Atmospheric warming is progressing to the point where the West Antarctic Ice Sheet (WAIS) will experience an elevated rate of discharge. The current discharge rate of WAIS is around 0.005Sv, but this rate will most likely accelerate over this century. The input of freshwater, in the form of ice, may have a profound effect on oceanic circulation systems, including potentially reducing the formation of deep water in the Southern Ocean and thus triggering or enhancing the bipolar seesaw. Using UVic - an intermediate complexity ocean-climate model - we investigate how various hosing rates from the WAIS will impact of the present and future ocean circulation and climate. These scenarios range from observed hosing rates (~0.005Sv) being applied for 100 years, to a total collapse of the WAIS over the next 100 years (the equivalent to a0.7Sv hosing). We show that even the present day observed rates can have a significant impact on the ocean and atmospheric temperatures, and that the bipolar seesaw may indeed be enhanced by the Southern Ocean hosing. Consequently, there is a speed-up of the Meridional Overturning Circulation (MOC) early on during the hosing, which leads to a warming over the North Atlantic, and a subsequent reduction in the MOC on centennial scales. The larger hosing cases show more dramatic effects with near-complete shutdowns of the MOC during the hosing. Furthermore, global warming scenarios based on the IPCC "business as usual" scenario show that the atmospheric warming will change the response of the ocean to Southern Ocean hosing and that the warming will dominate the perturbation. The potential feedback between changes in the ocean stratification in the scenarios and tidally driven abyssal mixing via tidal conversion is also explored.

  10. Extensive lake sediment coring survey on Sub-Antarctic Indian Ocean Kerguelen Archipelago (French Austral and Antarctic Lands)

    Science.gov (United States)

    Arnaud, Fabien; Fanget, Bernard; Malet, Emmanuel; Poulenard, Jérôme; Støren, Eivind; Leloup, Anouk; Bakke, Jostein; Sabatier, Pierre

    2016-04-01

    Recent paleo-studies revealed climatic southern high latitude climate evolution patterns that are crucial to understand the global climate evolution(1,2). Among others the strength and north-south shifts of westerlies wind appeared to be a key parameter(3). However, virtually no lands are located south of the 45th South parallel between Southern Georgia (60°W) and New Zealand (170°E) precluding the establishment of paleoclimate records of past westerlies dynamics. Located around 50°S and 70°E, lost in the middle of the sub-Antarctic Indian Ocean, Kerguelen archipelago is a major, geomorphologically complex, land-mass that is covered by hundreds lakes of various sizes. It hence offers a unique opportunity to reconstruct past climate and environment dynamics in a region where virtually nothing is known about it, except the remarkable recent reconstructions based on a Lateglacial peatbog sequence(4). During the 2014-2015 austral summer, a French-Norwegian team led the very first extensive lake sediment coring survey on Kerguelen Archipelago under the umbrella of the PALAS program supported by the French Polar Institute (IPEV). Two main areas were investigated: i) the southwest of the mainland, so-called Golfe du Morbihan, where glaciers are currently absent and ii) the northernmost Kerguelen mainland peninsula so-called Loranchet, where cirque glaciers are still present. This double-target strategy aims at reconstructing various independent indirect records of precipitation (glacier advance, flood dynamics) and wind speed (marine spray chemical species, wind-borne terrigenous input) to tackle the Holocene climate variability. Despite particularly harsh climate conditions and difficult logistics matters, we were able to core 6 lake sediment sites: 5 in Golfe du Morbihan and one in Loranchet peninsula. Among them two sequences taken in the 4km-long Lake Armor using a UWITEC re-entry piston coring system by 20 and 100m water-depth (6 and 7m-long, respectively). One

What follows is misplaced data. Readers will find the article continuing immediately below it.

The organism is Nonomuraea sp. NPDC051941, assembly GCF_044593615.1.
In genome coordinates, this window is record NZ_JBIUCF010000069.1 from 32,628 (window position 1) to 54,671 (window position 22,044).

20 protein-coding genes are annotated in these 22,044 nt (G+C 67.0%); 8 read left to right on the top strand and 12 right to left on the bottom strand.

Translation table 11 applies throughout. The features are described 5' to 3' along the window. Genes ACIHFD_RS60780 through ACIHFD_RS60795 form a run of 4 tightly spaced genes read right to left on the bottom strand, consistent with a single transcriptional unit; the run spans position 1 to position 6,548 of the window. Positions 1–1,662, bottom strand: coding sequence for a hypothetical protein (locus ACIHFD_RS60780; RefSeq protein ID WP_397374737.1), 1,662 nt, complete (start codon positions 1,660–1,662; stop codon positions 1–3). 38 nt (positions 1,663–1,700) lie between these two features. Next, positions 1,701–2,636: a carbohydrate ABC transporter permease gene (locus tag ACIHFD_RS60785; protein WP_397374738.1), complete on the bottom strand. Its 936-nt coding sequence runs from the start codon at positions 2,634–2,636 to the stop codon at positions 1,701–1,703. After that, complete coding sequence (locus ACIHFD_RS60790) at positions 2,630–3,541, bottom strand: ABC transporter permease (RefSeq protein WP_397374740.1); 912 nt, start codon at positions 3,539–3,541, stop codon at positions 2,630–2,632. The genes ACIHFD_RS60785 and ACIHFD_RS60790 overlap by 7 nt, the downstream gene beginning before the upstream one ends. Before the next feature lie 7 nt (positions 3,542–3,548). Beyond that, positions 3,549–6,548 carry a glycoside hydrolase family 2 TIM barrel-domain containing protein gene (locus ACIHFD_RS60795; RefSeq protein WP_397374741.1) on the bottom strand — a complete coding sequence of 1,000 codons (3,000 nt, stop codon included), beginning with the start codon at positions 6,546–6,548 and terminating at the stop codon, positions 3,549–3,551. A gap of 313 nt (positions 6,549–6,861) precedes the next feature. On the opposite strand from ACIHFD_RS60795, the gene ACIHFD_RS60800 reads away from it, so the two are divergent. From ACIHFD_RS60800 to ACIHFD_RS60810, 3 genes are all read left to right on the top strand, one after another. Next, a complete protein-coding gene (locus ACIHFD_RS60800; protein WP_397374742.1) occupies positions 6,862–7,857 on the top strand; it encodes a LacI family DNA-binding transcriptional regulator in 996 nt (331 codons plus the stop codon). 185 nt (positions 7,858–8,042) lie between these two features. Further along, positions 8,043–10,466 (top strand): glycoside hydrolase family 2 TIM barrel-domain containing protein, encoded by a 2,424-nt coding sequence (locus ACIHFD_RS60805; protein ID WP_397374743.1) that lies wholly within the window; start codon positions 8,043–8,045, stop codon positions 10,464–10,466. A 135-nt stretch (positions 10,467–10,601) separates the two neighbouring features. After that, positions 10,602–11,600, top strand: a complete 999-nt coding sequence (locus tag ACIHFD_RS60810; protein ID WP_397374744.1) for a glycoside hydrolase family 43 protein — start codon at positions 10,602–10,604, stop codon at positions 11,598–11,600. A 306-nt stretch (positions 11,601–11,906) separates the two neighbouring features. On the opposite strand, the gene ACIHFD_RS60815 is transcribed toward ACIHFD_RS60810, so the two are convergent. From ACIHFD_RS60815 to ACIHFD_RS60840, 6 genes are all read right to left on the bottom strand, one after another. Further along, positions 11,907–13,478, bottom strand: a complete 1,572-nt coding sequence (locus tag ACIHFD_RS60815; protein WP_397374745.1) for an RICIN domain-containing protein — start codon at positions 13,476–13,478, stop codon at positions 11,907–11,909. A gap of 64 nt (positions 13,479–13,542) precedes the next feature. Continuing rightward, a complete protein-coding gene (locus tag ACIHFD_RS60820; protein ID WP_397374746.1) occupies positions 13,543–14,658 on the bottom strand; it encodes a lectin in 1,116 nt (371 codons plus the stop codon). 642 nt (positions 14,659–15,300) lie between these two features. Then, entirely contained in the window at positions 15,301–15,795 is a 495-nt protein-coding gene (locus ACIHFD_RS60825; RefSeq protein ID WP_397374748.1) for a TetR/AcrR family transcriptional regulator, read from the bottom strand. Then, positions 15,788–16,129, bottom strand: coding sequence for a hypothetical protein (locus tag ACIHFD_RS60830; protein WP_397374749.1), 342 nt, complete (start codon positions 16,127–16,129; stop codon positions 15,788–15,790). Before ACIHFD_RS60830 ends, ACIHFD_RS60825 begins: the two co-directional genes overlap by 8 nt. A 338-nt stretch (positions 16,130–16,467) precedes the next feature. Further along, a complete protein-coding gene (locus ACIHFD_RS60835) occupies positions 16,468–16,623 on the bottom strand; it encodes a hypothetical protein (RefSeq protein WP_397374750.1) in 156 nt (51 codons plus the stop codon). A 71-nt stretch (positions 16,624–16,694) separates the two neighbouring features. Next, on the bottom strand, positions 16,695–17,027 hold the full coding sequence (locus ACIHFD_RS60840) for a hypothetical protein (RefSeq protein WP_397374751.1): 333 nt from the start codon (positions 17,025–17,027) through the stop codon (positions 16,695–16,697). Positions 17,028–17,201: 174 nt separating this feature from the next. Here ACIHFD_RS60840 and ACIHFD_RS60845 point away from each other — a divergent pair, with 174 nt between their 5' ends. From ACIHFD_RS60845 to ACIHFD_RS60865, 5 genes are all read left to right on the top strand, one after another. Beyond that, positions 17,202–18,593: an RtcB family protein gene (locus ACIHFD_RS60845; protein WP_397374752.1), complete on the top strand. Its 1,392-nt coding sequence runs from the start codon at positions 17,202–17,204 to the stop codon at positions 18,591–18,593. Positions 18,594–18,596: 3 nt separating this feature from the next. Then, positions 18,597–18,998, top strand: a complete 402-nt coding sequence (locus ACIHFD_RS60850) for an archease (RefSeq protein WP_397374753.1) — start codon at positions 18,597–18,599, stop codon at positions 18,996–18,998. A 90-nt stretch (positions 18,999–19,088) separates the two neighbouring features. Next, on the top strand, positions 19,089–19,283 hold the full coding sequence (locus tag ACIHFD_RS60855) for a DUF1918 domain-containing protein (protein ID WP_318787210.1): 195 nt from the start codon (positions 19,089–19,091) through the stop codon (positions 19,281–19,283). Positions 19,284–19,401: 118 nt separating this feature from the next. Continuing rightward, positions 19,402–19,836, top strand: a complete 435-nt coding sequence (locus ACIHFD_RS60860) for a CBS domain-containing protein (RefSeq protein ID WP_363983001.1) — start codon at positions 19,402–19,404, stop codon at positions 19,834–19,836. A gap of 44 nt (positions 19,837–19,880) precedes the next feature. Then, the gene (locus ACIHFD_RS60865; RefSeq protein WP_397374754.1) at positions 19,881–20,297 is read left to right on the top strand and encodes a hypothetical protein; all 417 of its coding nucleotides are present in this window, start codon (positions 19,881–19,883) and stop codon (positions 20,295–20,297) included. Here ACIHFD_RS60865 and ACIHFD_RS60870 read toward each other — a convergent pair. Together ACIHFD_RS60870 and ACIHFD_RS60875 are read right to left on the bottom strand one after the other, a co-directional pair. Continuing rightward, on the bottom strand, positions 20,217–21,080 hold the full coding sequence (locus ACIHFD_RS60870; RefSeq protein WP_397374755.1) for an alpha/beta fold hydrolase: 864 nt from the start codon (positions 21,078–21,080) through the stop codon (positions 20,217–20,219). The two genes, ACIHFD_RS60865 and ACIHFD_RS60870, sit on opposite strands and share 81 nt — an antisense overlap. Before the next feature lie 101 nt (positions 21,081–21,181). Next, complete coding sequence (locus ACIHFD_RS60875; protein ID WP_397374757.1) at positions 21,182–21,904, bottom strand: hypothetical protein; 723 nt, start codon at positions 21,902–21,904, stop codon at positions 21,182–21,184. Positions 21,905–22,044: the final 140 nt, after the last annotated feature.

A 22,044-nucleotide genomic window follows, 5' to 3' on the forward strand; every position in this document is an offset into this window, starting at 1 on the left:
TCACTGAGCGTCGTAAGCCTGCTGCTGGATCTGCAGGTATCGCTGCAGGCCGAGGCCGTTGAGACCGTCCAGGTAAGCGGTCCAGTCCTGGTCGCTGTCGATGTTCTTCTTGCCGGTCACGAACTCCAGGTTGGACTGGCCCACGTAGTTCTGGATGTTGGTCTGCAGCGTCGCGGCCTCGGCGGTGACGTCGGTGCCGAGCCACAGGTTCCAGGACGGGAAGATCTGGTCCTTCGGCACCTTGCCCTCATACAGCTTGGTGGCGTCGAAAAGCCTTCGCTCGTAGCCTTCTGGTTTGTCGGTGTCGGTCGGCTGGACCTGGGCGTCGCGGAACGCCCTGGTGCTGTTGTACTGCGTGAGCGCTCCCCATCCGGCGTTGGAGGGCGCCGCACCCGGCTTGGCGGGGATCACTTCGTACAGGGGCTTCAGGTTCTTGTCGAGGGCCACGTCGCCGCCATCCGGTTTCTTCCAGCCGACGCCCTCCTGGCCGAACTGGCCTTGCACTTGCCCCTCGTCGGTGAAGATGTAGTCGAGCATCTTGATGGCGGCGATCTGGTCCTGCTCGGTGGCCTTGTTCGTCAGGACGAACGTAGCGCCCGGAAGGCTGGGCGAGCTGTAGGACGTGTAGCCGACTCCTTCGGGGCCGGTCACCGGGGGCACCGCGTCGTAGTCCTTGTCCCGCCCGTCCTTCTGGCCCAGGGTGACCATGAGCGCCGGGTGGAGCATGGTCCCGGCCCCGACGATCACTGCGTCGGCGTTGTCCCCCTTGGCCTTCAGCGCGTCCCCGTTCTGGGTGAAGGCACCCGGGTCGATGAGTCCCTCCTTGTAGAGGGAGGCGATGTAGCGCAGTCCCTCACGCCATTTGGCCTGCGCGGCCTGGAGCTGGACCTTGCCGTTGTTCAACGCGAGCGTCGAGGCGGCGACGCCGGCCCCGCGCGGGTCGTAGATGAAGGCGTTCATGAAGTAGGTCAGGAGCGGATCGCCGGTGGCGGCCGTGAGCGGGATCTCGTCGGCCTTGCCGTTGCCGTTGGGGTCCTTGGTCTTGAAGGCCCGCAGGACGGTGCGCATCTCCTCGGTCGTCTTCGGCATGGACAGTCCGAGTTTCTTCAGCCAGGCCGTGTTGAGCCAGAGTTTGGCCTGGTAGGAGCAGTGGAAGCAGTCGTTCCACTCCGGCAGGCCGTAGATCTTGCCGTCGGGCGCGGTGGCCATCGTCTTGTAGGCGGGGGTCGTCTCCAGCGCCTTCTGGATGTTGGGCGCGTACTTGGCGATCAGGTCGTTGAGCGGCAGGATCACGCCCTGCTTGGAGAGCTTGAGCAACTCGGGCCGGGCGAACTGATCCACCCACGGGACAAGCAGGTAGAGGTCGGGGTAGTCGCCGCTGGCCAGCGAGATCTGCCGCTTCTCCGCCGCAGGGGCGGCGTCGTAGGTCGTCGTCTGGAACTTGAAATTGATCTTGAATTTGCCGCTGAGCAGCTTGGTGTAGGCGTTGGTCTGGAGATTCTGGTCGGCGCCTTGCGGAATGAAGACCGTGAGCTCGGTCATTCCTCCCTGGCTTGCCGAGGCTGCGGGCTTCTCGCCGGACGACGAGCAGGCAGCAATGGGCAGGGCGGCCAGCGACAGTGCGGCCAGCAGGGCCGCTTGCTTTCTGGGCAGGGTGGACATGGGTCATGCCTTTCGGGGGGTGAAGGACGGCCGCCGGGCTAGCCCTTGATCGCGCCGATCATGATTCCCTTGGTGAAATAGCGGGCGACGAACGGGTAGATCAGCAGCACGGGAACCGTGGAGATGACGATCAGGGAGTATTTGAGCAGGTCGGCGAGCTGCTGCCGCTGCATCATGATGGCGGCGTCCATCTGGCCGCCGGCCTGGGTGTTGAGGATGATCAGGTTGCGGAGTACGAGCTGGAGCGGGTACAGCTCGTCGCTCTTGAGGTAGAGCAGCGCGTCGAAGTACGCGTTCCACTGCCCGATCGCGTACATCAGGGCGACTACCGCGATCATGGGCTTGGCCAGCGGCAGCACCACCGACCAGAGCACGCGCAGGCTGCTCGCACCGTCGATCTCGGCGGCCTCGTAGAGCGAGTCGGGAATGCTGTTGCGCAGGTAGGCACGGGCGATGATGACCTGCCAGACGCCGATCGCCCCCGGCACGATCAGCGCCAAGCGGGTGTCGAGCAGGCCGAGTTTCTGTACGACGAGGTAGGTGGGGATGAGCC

11. Holocene climate variations in the western Antarctic Peninsula: evidence for sea ice extent predominantly controlled by changes in insolation and ENSO variability

    NARCIS (Netherlands)

    Etourneau, J.; Collins, L.G.; Willmott, V.; Barbara, L.; Leventer, A.; Schouten, S.; Sinninghe Damsté, J.S.; Bianchini, A.; Klein, V.; Crosta, X.; Massé, G.